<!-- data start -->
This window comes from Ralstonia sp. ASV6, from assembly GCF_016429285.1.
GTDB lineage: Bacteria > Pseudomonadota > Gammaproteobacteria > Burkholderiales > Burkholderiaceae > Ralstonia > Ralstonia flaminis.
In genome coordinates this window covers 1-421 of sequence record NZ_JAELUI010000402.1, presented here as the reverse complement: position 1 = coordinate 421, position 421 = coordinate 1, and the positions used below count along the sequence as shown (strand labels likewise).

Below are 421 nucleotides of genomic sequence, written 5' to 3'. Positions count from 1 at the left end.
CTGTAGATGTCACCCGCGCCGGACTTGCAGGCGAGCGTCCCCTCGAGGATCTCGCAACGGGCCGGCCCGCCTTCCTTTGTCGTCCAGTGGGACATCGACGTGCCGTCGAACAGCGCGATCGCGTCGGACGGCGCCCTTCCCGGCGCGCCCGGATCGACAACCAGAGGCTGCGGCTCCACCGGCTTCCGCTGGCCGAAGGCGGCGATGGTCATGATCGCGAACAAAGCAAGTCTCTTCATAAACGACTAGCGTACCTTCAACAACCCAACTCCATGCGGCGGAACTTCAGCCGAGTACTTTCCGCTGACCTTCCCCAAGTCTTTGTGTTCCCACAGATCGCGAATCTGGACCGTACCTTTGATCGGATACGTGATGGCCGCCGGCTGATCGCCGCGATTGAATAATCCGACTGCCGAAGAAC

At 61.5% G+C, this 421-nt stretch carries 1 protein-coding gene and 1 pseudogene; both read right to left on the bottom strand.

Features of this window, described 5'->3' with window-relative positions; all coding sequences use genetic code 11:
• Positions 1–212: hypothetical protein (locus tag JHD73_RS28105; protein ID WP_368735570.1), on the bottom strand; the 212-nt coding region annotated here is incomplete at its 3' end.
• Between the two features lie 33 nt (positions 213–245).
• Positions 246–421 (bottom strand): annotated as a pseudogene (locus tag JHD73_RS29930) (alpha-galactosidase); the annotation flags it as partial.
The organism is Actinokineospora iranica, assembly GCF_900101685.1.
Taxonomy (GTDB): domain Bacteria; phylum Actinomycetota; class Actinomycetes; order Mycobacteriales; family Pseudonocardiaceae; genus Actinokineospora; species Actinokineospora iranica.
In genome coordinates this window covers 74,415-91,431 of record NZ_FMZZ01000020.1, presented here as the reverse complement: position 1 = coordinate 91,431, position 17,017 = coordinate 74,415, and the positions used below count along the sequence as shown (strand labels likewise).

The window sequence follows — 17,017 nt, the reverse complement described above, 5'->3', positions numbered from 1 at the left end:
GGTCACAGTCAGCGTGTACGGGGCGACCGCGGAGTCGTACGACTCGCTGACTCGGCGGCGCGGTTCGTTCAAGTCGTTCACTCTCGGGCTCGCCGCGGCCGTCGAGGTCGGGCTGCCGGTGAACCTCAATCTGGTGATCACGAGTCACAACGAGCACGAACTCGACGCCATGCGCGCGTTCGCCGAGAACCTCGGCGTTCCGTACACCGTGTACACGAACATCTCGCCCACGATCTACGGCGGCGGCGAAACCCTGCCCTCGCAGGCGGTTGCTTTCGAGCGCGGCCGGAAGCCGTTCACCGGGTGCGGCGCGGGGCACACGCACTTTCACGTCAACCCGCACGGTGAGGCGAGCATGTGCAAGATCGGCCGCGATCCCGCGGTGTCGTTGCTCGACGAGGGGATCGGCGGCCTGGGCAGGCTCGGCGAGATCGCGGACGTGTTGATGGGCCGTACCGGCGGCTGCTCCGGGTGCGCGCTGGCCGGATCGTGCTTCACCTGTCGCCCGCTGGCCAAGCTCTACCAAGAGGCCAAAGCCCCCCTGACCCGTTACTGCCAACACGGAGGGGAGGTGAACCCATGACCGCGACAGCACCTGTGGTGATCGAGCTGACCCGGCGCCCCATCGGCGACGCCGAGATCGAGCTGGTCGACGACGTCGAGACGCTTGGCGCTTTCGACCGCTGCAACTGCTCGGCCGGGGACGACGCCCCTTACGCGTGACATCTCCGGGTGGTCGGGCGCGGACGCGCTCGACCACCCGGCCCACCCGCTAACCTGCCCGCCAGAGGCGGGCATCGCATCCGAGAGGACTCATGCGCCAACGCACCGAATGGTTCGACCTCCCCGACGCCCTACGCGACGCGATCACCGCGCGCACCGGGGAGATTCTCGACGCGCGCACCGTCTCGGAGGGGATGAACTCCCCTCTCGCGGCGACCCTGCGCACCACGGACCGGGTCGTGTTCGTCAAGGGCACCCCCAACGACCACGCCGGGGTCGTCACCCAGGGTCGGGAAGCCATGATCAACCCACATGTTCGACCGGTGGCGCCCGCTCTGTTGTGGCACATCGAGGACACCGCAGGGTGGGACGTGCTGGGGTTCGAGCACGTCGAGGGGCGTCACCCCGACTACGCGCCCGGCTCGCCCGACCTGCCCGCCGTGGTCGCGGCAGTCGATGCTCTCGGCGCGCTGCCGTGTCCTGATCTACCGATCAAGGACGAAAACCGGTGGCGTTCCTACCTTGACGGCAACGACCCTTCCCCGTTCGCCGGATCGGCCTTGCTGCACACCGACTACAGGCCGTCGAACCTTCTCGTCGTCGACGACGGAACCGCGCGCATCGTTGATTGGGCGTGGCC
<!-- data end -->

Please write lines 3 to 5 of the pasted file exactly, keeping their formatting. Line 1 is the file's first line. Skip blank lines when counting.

In genome coordinates this window covers 1-421 of sequence record NZ_JAELUI010000402.1, presented here as the reverse complement: position 1 = coordinate 421, position 421 = coordinate 1, and the positions used below count along the sequence as shown (strand labels likewise).

Below are 421 nucleotides of genomic sequence, written 5' to 3'. Positions count from 1 at the left end.
CTGTAGATGTCACCCGCGCCGGACTTGCAGGCGAGCGTCCCCTCGAGGATCTCGCAACGGGCCGGCCCGCCTTCCTTTGTCGTCCAGTGGGACATCGACGTGCCGTCGAACAGCGCGATCGCGTCGGACGGCGCCCTTCCCGGCGCGCCCGGATCGACAACCAGAGGCTGCGGCTCCACCGGCTTCCGCTGGCCGAAGGCGGCGATGGTCATGATCGCGAACAAAGCAAGTCTCTTCATAAACGACTAGCGTACCTTCAACAACCCAACTCCATGCGGCGGAACTTCAGCCGAGTACTTTCCGCTGACCTTCCCCAAGTCTTTGTGTTCCCACAGATCGCGAATCTGGACCGTACCTTTGATCGGATACGTGATGGCCGCCGGCTGATCGCCGCGATTGAATAATCCGACTGCCGAAGAAC